“Wallander’s First Case” introduces us to the twenty-one-year-old patrolman on his first homicide case: his next-door neighbor, seemingly dead by his own hand. In “The Man with the Mask”, Wallander is a young father confronting an unexpected threat on Christmas Eve. On the brink of middle age, he is troubled by a distant wife as he unravels the poisoning of a lonely vacationer in “The Man on the Beach.” Newly separated in “The Death of the Photographer,” Wallander investigates the brutal murder—and the well-concealed secrets—of the local studio photographer. In the title story, he is a veteran detective uncovering unexpected connections between a downed mystery plane and the assassination of a pair of elderly sisters.
 
Written from the unique perspective of an author looking back on the life of his own character, these mysteries are vintage Henning Mankell and essential reading for fans of the fiction series or the BBC program Wallander starring Kenneth Branagh. The Pyramid is a wonderful display of Mankell’s virtuosity powers as “the unrivalled master of Swedish crime fiction and one of the finest practitioners of the genre anywhere” (Toronto Star).
The #1 international-bestselling tale of greed, violence, and corporate power from the master of Scandinavian noir: “One of his best” (The Times, London).
 
After killing a man in the line of duty, Inspector Kurt Wallander finds himself deep in a personal and professional crisis; during more than a year of sick leave, he turns to drink and vice to quiet his lingering demons. Once he pulls himself together, he vows to quit the Ystad police force for good—just before a friend who had asked Wallander to look into the death of his father winds up dead himself, shot three times.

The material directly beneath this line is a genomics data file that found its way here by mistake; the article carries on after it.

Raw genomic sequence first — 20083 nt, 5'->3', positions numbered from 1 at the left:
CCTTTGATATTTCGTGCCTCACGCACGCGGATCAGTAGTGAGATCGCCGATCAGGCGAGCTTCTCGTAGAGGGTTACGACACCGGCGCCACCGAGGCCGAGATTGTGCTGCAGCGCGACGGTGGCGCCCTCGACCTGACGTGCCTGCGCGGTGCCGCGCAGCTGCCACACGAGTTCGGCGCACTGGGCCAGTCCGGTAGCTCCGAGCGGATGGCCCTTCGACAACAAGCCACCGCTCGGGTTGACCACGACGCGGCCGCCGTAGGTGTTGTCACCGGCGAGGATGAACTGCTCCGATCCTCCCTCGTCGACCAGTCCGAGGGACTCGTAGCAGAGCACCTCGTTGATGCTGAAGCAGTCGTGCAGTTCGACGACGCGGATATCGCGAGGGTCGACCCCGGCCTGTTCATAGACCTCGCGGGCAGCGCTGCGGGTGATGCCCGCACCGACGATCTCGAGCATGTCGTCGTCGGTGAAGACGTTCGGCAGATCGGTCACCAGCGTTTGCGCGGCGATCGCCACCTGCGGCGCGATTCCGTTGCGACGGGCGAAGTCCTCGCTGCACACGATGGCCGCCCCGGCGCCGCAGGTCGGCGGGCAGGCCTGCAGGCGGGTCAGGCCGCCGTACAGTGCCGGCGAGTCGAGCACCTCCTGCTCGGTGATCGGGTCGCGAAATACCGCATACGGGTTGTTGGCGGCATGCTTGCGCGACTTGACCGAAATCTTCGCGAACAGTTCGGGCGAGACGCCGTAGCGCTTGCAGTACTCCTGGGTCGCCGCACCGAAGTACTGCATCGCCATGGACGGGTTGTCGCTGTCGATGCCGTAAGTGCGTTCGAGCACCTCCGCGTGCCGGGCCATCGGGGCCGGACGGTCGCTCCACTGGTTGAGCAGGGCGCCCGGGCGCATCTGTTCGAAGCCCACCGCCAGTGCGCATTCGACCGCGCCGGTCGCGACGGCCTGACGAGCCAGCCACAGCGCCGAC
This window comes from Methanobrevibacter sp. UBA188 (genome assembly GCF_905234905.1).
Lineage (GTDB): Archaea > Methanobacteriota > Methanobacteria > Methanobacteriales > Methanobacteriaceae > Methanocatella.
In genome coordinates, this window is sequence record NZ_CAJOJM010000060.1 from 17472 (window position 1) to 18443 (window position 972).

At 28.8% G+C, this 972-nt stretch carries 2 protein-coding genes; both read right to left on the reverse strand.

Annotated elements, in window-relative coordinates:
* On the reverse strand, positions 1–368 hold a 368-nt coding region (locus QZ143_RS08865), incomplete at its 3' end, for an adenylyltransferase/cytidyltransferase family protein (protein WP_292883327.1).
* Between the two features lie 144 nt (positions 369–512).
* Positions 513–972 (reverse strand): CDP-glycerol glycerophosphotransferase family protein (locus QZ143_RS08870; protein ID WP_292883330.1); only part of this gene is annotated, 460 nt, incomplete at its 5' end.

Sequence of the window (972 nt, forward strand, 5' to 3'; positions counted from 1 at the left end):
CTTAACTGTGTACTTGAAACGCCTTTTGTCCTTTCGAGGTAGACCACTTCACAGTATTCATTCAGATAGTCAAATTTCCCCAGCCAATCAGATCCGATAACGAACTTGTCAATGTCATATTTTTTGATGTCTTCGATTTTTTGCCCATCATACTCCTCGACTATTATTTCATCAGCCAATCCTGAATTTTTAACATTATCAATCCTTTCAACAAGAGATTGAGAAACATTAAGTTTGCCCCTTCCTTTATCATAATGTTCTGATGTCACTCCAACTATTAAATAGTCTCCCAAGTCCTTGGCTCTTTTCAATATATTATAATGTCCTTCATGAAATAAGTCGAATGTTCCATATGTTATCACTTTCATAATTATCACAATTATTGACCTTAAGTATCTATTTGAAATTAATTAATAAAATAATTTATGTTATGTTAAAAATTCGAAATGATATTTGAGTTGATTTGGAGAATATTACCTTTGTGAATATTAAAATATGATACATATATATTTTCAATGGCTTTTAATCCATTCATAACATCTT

Far from leaving police work behind, Wallander instead must investigate a formidable suspect: a powerful business tycoon at the helm of a multinational company engaged in extralegal activities. Ann-Britt Höglund, the department’s first female detective, proves to be Wallander’s best ally as he tries to pierce the smiling façade of the suspicious mogul. But just as he comes close to uncovering the truth, Wallander finds his own life being threatened.
 
In this “exquisitely plotted” thriller, Henning Mankell’s mastery of the modern police procedural—which has earned him legions of fans worldwide and inspired the BBC show Wallander starring Kenneth Branagh—is on vivid display (Publishers Weekly).
 
“This is crime fiction of the highest order.” —Publishers Weekly, starred review
 
“Compelling . . . Skillfully plotted and suspenseful. . . . A thriller for the thinking reader.”
—The Dallas Morning News
 
“Mankell’s novels are a joy.” —USA Today
 
“Absorbing. . . . In the masterly manner of P.D. James, Mankell projects his hero’s brooding thoughts onto nature itself.” —The New York Times
 
“Wallander is a loveable gumshoe. . . . He is one of the most credible creations in contemporary crime fiction.” —The Guardian